Dom highlighted the invisibility of this complex robustness to the end-user, emphasizing that the SDK and Studio allow developers to focus on business objectives without getting entangled in the underlying “plumbing.” Regarding the benefit of this reliability, he concluded, “So yes, if you want to offer service level agreements, that’re higher than the infrastructure on which you’re running the service, you need to have a strategy. And that’s baked into the very DNA of Norsk.”

 Launching Norsk Studio at NAB 2024

id3as will launch Norsk Studios at NAB 2024, showcasing its capabilities and the ease with which streaming workflows can be designed, deployed, and managed. For more information on Norsk Studio or any Norsk component, visit https://norsk.video

About Jan Ozer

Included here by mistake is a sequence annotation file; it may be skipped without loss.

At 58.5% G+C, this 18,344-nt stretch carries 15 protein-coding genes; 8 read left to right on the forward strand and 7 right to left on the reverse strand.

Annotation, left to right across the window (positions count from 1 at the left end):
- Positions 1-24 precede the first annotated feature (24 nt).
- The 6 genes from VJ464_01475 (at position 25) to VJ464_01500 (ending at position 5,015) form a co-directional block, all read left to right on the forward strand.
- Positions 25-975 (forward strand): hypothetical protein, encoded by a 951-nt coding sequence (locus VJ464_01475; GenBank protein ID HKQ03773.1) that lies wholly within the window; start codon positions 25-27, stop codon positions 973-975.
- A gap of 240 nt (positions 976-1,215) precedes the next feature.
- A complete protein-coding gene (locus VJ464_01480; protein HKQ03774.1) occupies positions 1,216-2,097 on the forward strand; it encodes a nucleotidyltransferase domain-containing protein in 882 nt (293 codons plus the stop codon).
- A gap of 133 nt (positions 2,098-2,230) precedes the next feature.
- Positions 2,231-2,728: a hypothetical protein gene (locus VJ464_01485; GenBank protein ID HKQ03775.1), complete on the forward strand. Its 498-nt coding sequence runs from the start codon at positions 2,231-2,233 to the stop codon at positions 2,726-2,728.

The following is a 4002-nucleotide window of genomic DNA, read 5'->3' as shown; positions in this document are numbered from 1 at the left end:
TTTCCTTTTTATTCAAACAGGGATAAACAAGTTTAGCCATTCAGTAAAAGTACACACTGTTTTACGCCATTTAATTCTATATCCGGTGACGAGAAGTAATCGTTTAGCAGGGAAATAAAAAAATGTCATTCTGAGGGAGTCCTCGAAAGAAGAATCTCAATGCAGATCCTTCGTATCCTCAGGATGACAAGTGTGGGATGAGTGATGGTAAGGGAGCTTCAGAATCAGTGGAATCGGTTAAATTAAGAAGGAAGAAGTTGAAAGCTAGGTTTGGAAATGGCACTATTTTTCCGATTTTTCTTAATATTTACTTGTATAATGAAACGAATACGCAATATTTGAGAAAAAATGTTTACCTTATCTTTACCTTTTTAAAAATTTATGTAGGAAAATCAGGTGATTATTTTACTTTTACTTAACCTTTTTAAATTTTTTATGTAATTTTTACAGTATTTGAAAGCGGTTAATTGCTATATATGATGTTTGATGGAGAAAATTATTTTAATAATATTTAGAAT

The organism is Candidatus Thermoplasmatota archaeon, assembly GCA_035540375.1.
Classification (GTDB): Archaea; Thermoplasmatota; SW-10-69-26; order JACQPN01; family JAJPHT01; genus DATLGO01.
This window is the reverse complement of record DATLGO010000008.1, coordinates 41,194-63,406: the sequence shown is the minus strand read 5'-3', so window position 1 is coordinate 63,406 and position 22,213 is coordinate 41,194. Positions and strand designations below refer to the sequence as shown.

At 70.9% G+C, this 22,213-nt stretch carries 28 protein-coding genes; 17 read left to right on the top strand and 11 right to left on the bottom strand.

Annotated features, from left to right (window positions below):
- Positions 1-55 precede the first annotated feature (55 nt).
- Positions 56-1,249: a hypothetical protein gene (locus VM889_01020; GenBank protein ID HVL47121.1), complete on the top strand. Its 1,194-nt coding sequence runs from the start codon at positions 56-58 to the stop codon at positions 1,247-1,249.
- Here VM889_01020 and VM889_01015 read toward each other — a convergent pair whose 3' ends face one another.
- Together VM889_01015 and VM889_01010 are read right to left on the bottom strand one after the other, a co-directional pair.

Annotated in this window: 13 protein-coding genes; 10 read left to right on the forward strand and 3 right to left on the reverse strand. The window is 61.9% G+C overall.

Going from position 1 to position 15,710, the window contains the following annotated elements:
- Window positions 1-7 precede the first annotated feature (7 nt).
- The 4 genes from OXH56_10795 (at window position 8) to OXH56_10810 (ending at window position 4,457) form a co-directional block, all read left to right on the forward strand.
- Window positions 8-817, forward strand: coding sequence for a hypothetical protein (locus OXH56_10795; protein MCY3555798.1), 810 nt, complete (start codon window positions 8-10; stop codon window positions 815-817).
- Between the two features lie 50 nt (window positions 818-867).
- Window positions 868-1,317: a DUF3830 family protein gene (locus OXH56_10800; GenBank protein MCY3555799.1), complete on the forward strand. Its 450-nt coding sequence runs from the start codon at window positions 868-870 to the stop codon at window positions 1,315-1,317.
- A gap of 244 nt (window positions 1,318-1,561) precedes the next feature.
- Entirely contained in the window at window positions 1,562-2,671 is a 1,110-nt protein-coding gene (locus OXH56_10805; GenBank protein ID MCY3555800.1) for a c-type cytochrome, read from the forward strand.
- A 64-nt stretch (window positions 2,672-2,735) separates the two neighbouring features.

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I help companies train new technical hires in streaming media-related positions; I also help companies optimize their codec selections and encoding stacks and evaluate new encoders and codecs. I am a contributing editor to Streaming Media Magazine, writing about codecs and encoding tools. I have written multiple authoritative books on video encoding, including Video Encoding by the Numbers: Eliminate the Guesswork from your Streaming Video (https://amzn.to/3kV6R1j) and Learn to Produce Video with FFmpeg: In Thirty Minutes or Less (https://amzn.to/3ZJih7e). I have multiple courses relating to streaming media production, all available at https://bit.ly/slc_courses. I currently work as www.netint.com as a Senior Director in Marketing.